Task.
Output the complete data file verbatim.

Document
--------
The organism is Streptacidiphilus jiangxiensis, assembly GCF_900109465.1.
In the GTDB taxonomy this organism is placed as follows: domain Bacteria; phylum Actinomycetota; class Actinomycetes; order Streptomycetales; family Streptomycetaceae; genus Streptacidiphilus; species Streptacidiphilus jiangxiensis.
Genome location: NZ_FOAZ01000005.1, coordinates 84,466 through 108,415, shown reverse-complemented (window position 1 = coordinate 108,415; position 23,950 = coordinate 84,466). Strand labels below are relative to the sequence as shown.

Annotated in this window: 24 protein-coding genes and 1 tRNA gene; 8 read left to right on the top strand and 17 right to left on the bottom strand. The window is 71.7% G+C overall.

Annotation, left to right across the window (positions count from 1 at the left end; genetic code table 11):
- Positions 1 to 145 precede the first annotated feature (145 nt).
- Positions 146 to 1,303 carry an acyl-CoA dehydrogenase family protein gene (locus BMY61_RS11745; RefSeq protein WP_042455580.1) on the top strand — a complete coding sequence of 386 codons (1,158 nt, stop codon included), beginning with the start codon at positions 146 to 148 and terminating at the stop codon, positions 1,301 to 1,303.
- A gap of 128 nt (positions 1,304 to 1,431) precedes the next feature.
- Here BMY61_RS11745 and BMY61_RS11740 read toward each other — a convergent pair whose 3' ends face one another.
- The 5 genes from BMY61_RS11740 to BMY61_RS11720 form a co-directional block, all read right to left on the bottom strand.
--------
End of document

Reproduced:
The organism is Streptacidiphilus jiangxiensis, assembly GCF_900109465.1.
In the GTDB taxonomy this organism is placed as follows: domain Bacteria; phylum Actinomycetota; class Actinomycetes; order Streptomycetales; family Streptomycetaceae; genus Streptacidiphilus; species Streptacidiphilus jiangxiensis.
Genome location: NZ_FOAZ01000005.1, coordinates 84,466 through 108,415, shown reverse-complemented (window position 1 = coordinate 108,415; position 23,950 = coordinate 84,466). Strand labels below are relative to the sequence as shown.

Annotated in this window: 24 protein-coding genes and 1 tRNA gene; 8 read left to right on the top strand and 17 right to left on the bottom strand. The window is 71.7% G+C overall.

Annotation, left to right across the window (positions count from 1 at the left end; genetic code table 11):
- Positions 1 to 145 precede the first annotated feature (145 nt).
- Positions 146 to 1,303 carry an acyl-CoA dehydrogenase family protein gene (locus BMY61_RS11745; RefSeq protein WP_042455580.1) on the top strand — a complete coding sequence of 386 codons (1,158 nt, stop codon included), beginning with the start codon at positions 146 to 148 and terminating at the stop codon, positions 1,301 to 1,303.
- A gap of 128 nt (positions 1,304 to 1,431) precedes the next feature.
- Here BMY61_RS11745 and BMY61_RS11740 read toward each other — a convergent pair whose 3' ends face one another.
- The 5 genes from BMY61_RS11740 to BMY61_RS11720 form a co-directional block, all read right to left on the bottom strand.